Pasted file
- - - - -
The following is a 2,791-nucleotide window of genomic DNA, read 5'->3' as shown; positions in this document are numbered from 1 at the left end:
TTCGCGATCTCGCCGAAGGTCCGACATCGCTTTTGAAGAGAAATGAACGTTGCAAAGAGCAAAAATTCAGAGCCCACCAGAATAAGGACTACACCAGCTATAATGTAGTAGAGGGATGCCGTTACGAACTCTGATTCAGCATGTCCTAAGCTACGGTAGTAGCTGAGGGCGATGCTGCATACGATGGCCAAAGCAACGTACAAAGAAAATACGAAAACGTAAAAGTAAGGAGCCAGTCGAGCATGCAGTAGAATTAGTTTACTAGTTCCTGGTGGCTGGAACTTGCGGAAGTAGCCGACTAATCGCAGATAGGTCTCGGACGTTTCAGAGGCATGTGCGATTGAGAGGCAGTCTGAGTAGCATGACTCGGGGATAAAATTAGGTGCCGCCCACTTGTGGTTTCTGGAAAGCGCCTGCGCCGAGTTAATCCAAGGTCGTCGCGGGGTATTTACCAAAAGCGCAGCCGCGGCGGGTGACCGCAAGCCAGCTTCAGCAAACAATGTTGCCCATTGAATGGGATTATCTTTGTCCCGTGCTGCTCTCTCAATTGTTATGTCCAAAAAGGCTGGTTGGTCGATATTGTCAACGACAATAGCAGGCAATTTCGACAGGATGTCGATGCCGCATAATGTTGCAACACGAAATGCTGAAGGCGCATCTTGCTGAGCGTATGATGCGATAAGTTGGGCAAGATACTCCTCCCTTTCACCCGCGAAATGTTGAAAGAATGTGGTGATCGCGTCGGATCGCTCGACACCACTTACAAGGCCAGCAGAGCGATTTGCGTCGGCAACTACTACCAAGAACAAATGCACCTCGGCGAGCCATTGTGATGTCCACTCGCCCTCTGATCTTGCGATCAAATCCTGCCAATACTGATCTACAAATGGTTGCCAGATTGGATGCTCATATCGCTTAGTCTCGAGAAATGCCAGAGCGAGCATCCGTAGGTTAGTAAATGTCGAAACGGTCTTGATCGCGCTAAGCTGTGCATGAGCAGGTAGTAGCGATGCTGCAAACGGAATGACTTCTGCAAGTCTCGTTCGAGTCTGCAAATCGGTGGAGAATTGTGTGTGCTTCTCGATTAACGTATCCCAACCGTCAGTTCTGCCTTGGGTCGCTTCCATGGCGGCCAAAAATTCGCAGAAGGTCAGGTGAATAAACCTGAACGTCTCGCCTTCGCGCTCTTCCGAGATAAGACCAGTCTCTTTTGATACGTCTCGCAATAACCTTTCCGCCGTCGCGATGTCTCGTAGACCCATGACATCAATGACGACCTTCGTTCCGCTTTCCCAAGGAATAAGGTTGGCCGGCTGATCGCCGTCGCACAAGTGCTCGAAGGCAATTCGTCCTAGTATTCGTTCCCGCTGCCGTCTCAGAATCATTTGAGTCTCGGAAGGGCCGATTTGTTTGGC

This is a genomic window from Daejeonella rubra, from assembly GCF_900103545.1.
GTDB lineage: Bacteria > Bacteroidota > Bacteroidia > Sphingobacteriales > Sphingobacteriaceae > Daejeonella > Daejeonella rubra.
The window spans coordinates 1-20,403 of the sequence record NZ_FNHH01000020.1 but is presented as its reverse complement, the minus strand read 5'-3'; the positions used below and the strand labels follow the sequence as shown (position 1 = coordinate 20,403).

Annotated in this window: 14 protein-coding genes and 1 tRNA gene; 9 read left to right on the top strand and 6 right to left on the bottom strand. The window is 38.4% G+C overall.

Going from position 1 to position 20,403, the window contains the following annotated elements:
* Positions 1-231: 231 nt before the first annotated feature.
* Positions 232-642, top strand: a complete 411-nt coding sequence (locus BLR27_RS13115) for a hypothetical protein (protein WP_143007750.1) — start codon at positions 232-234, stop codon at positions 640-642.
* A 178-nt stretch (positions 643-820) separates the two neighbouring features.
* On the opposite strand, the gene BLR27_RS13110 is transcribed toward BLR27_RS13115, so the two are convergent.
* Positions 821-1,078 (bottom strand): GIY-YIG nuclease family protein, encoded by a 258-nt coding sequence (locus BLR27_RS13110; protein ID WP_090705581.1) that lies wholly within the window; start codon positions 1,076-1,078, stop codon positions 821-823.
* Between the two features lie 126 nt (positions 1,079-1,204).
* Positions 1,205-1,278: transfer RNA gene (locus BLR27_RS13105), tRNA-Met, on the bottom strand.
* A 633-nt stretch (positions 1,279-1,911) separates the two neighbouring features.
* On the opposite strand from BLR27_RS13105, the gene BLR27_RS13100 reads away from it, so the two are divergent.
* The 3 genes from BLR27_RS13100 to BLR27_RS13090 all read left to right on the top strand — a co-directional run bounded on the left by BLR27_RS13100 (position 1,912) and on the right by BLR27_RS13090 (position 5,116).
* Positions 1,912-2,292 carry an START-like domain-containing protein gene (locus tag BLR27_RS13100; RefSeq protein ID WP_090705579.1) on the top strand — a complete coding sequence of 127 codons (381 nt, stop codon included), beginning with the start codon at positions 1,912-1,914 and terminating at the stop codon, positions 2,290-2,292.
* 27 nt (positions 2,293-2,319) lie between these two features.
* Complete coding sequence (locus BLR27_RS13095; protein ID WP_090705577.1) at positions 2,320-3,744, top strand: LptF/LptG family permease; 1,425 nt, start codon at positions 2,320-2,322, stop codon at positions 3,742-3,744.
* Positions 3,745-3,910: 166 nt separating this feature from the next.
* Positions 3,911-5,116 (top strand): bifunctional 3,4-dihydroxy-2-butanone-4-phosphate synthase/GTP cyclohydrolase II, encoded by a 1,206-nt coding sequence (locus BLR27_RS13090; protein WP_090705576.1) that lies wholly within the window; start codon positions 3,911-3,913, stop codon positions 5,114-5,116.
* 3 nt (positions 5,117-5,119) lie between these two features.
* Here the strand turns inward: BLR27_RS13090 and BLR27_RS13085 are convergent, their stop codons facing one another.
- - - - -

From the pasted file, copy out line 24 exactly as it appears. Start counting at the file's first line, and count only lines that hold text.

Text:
* Here the strand turns inward: BLR27_RS13090 and BLR27_RS13085 are convergent, their stop codons facing one another.